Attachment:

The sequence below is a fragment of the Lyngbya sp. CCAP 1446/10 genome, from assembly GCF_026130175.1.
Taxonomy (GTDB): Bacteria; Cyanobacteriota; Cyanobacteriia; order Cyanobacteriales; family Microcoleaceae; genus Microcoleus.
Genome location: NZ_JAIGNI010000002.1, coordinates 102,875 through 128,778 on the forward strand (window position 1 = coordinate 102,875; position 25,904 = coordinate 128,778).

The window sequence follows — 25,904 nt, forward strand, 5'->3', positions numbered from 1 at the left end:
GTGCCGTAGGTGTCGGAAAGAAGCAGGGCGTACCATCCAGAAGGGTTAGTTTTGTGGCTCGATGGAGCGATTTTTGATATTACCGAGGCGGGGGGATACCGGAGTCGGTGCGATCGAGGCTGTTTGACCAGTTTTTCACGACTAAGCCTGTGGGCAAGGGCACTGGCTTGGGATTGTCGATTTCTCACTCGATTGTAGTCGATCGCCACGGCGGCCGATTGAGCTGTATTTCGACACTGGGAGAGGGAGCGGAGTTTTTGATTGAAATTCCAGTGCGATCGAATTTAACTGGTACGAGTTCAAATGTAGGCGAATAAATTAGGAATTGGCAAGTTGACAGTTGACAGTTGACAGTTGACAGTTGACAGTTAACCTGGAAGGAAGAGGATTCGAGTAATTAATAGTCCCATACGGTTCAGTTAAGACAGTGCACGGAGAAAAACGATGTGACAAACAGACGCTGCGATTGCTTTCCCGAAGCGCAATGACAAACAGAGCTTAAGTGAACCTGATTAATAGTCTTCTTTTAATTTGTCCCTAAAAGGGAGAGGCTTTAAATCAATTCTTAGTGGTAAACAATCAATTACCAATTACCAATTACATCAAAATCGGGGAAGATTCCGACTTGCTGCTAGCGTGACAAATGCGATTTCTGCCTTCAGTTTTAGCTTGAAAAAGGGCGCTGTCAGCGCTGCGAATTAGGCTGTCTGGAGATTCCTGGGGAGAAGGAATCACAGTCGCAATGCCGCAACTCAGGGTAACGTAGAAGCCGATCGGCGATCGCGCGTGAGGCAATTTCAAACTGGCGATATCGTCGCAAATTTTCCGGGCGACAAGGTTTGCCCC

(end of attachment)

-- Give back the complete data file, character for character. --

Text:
The sequence below is a fragment of the Lyngbya sp. CCAP 1446/10 genome, from assembly GCF_026130175.1.
Taxonomy (GTDB): Bacteria; Cyanobacteriota; Cyanobacteriia; order Cyanobacteriales; family Microcoleaceae; genus Microcoleus.
Genome location: NZ_JAIGNI010000002.1, coordinates 102,875 through 128,778 on the forward strand (window position 1 = coordinate 102,875; position 25,904 = coordinate 128,778).

The window sequence follows — 25,904 nt, forward strand, 5'->3', positions numbered from 1 at the left end:
GTGCCGTAGGTGTCGGAAAGAAGCAGGGCGTACCATCCAGAAGGGTTAGTTTTGTGGCTCGATGGAGCGATTTTTGATATTACCGAGGCGGGGGGATACCGGAGTCGGTGCGATCGAGGCTGTTTGACCAGTTTTTCACGACTAAGCCTGTGGGCAAGGGCACTGGCTTGGGATTGTCGATTTCTCACTCGATTGTAGTCGATCGCCACGGCGGCCGATTGAGCTGTATTTCGACACTGGGAGAGGGAGCGGAGTTTTTGATTGAAATTCCAGTGCGATCGAATTTAACTGGTACGAGTTCAAATGTAGGCGAATAAATTAGGAATTGGCAAGTTGACAGTTGACAGTTGACAGTTGACAGTTGACAGTTAACCTGGAAGGAAGAGGATTCGAGTAATTAATAGTCCCATACGGTTCAGTTAAGACAGTGCACGGAGAAAAACGATGTGACAAACAGACGCTGCGATTGCTTTCCCGAAGCGCAATGACAAACAGAGCTTAAGTGAACCTGATTAATAGTCTTCTTTTAATTTGTCCCTAAAAGGGAGAGGCTTTAAATCAATTCTTAGTGGTAAACAATCAATTACCAATTACCAATTACATCAAAATCGGGGAAGATTCCGACTTGCTGCTAGCGTGACAAATGCGATTTCTGCCTTCAGTTTTAGCTTGAAAAAGGGCGCTGTCAGCGCTGCGAATTAGGCTGTCTGGAGATTCCTGGGGAGAAGGAATCACAGTCGCAATGCCGCAACTCAGGGTAACGTAGAAGCCGATCGGCGATCGCGCGTGAGGCAATTTCAAACTGGCGATATCGTCGCAAATTTTCCGGGCGACAAGGTTTGCCCC